If it’s mid- to late August, then we’re heading into the busiest time of the hurricane season. Coastal residents are urged to stay alert from now until at least the end of the season on Nov. 30.
“There had been some notable adjustments that have been made by some of the lead forecasters in our circles,” says Meteorologist Jeff Huffman at the Florida Public Radio Emergency Network – FPREN. That includes NOAA – the National Oceanic and Atmospheric Administration.
“[NOAA] increased their probability of an above-average season,” Huffman said. “Colorado State [University] scientist Dr. Phil Klotzbach says that conditions appear to be a little more favorable for development, but he wanted to stress that there’s a high amount of uncertainty in the Atlantic.”
According to Klotzbach, the last time no named storms showed up in the Atlantic, Caribbean and Gulf of Mexico between mid-July and mid-August was in 1982. Huffman says right now, there are mixed signals out there when it comes to the factors contributing to, or prohibiting storm development.
“We have some cooler waters in areas where hurricanes normally form, far out in the eastern Atlantic; we have a whole lot of the Atlantic that is warmer than normal,” Huffman says. “We also had an El Nino that recently dissipated. El Nino, as you may be aware, can suppress hurricane activity in the Atlantic. The fact that it’s now dissipating may make conditions more favorable.”
Meanwhile, agencies and utilities are continuing to prepare in case a named storm hits the Panhandle. At Gulf Power, spokeswoman Sarah Gatewood says that involves working with their new parent firm, Florida Power and Light.
“We have even more resources right here in the state of Florida should we need that, and vice versa – they can call on us should a hurricane hit down further south and not up here,” said Gatewood. “We can supplement each other and have even bigger crews to help either company.”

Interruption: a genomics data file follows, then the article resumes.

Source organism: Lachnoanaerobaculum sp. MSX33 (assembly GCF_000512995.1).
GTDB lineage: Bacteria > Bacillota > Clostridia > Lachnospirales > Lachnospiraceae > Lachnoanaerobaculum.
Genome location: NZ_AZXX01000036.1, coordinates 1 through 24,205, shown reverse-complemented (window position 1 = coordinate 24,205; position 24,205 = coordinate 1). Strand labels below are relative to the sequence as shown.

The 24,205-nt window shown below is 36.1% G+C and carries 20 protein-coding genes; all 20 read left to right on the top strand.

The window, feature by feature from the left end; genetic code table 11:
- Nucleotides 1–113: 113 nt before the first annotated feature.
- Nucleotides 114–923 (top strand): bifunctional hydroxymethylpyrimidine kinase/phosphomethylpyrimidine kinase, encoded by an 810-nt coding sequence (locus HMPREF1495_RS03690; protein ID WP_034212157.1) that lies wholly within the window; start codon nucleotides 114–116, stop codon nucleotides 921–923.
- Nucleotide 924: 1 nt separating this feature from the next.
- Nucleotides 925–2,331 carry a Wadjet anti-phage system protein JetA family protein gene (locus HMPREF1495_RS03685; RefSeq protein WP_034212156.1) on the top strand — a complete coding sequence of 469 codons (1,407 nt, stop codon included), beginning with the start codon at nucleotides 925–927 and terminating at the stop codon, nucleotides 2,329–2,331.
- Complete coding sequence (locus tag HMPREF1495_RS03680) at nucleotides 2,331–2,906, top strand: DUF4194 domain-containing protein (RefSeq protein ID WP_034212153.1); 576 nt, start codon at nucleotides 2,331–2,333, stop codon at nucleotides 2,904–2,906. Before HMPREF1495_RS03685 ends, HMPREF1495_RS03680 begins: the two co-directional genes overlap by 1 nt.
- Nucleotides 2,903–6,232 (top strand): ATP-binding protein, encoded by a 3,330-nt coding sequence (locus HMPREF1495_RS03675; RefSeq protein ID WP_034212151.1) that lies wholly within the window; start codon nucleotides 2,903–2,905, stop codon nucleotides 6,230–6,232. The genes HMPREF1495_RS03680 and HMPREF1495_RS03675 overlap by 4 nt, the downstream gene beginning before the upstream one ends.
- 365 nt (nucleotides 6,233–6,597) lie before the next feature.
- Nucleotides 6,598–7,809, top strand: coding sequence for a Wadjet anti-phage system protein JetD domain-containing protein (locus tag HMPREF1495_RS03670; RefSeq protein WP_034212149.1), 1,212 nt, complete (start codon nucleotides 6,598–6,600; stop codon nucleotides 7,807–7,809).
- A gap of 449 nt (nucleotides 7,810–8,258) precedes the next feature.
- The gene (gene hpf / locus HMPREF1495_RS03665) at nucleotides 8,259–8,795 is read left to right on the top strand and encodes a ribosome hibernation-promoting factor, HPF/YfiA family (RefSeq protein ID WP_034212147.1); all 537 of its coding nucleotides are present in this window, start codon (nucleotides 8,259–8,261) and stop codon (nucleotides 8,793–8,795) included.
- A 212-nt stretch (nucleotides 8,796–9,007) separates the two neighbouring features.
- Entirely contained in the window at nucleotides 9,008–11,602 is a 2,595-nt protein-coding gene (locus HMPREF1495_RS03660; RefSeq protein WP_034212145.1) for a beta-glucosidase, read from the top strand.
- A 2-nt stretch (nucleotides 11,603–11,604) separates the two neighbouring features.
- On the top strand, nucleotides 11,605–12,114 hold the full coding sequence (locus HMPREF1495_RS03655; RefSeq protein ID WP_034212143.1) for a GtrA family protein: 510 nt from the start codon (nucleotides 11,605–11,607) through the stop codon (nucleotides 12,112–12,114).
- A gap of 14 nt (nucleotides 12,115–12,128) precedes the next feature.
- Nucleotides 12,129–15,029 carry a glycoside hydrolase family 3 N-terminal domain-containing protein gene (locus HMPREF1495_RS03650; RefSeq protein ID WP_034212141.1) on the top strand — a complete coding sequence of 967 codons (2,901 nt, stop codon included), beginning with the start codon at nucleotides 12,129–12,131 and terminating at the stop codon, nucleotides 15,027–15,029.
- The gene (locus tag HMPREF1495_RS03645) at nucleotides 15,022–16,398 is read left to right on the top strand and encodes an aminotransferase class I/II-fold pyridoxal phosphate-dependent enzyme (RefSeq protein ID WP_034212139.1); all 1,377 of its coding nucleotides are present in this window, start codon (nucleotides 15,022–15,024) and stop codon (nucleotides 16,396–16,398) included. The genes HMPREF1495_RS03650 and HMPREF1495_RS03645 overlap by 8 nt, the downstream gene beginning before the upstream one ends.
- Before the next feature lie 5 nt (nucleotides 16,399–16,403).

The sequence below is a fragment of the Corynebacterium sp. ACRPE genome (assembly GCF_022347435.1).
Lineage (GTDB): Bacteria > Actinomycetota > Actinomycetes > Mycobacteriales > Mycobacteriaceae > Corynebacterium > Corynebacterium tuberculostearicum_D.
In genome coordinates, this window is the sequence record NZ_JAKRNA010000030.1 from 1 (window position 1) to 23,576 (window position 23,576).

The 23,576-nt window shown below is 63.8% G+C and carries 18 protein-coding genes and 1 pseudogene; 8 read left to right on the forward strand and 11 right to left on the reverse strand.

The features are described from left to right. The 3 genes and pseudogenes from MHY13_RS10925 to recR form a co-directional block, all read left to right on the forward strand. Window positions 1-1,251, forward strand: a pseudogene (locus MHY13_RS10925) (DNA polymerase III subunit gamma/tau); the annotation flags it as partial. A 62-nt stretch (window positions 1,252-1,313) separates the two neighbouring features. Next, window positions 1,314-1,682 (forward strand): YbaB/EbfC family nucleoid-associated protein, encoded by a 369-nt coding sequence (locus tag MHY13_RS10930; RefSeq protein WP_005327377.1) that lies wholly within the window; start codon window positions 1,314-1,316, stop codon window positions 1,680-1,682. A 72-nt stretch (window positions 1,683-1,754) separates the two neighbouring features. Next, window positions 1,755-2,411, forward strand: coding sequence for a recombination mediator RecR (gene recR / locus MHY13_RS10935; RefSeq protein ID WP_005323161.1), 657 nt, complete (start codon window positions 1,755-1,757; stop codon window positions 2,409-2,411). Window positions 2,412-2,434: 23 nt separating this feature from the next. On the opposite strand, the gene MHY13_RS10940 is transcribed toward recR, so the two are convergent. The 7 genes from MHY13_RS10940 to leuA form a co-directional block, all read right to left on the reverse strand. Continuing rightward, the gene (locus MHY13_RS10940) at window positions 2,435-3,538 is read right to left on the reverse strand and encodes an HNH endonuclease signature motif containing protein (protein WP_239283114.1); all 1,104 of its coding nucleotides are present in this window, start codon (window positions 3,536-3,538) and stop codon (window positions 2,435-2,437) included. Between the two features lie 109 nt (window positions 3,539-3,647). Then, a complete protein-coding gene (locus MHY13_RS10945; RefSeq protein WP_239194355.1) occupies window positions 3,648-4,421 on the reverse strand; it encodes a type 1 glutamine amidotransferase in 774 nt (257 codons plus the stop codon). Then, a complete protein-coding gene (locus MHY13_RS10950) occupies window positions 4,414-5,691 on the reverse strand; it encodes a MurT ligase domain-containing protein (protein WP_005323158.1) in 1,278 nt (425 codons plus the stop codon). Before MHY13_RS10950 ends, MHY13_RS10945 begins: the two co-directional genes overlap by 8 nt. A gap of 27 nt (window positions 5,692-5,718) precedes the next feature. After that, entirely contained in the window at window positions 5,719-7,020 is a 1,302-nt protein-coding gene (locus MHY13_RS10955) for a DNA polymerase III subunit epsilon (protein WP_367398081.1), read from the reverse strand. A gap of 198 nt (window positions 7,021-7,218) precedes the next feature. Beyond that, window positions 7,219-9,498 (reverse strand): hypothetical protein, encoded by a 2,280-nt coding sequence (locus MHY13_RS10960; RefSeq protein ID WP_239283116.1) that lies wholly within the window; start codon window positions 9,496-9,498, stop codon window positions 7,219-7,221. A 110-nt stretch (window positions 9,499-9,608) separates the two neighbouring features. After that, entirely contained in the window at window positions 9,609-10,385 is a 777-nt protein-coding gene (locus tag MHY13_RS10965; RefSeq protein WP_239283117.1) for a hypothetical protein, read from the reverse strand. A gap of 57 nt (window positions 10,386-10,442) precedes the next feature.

A good rule of thumb in getting out information after a storm, says Gatewood, is what’s called the “first week of recovery,” depending on the storm. Case in point: Hurricane Michael last October.
“Michael was about a 13-day restoration total; those first hours and days are the most critical because we are trying to assess the damage and find out where we need help the most,” said Gatewood. “And also trying to take care of things that could harm people – downed power lines, or poles in roads.”
Gatewood adds that the period before landfall is just as important, if not more so.
“We start communicating, particularly when a storm is approaching,” Gatewood said. “We want people to know, first of all, that they need to be prepared. “We’re prepared, we’re bringing in resources; if we need to we’re making sure that our crews are ready to go to start restoring power as soon as it’s safe to do so.”
Electrical outages are pretty much a given during and after a hurricane, so residents need to be prepared in advance – starting now – in case the lights go out until the electricity is back on.
“Making sure you have enough food and water; that you have medications on hand, and that you’ve thought about your pets,” says Gatewood. “If you have family members that are dependent on medically-essential equipment that is powered by electricity, make sure you have a plan in place for them.”
Information on the 2019 hurricane season can be found at various places on social media, such as Facebook and Twitter. You can also visit www.gulfpower.com, and the Florida Public Radio Emergency Network at www.wuft.org/fpren/.